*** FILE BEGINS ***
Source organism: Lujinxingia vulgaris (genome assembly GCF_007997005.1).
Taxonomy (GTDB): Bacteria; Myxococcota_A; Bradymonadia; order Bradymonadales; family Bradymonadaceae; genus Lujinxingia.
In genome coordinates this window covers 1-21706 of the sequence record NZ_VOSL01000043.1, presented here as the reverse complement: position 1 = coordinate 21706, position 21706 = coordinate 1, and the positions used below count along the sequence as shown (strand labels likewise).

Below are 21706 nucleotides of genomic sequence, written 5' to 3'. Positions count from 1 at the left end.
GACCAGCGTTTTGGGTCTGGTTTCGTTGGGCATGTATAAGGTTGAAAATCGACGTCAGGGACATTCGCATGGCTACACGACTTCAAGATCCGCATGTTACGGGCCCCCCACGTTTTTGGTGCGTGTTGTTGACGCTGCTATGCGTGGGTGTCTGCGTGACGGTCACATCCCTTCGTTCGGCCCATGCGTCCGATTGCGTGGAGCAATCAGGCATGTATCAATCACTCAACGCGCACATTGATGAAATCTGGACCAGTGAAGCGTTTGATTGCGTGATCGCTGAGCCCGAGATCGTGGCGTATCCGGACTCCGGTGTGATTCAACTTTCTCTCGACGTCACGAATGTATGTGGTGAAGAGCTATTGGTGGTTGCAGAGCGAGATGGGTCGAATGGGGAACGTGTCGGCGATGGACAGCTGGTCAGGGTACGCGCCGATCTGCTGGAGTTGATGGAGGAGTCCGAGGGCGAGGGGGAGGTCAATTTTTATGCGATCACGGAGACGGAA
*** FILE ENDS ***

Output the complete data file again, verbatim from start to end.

Source organism: Lujinxingia vulgaris (genome assembly GCF_007997005.1).
Taxonomy (GTDB): Bacteria; Myxococcota_A; Bradymonadia; order Bradymonadales; family Bradymonadaceae; genus Lujinxingia.
In genome coordinates this window covers 1-21706 of the sequence record NZ_VOSL01000043.1, presented here as the reverse complement: position 1 = coordinate 21706, position 21706 = coordinate 1, and the positions used below count along the sequence as shown (strand labels likewise).

Below are 21706 nucleotides of genomic sequence, written 5' to 3'. Positions count from 1 at the left end.
GACCAGCGTTTTGGGTCTGGTTTCGTTGGGCATGTATAAGGTTGAAAATCGACGTCAGGGACATTCGCATGGCTACACGACTTCAAGATCCGCATGTTACGGGCCCCCCACGTTTTTGGTGCGTGTTGTTGACGCTGCTATGCGTGGGTGTCTGCGTGACGGTCACATCCCTTCGTTCGGCCCATGCGTCCGATTGCGTGGAGCAATCAGGCATGTATCAATCACTCAACGCGCACATTGATGAAATCTGGACCAGTGAAGCGTTTGATTGCGTGATCGCTGAGCCCGAGATCGTGGCGTATCCGGACTCCGGTGTGATTCAACTTTCTCTCGACGTCACGAATGTATGTGGTGAAGAGCTATTGGTGGTTGCAGAGCGAGATGGGTCGAATGGGGAACGTGTCGGCGATGGACAGCTGGTCAGGGTACGCGCCGATCTGCTGGAGTTGATGGAGGAGTCCGAGGGCGAGGGGGAGGTCAATTTTTATGCGATCACGGAGACGGAA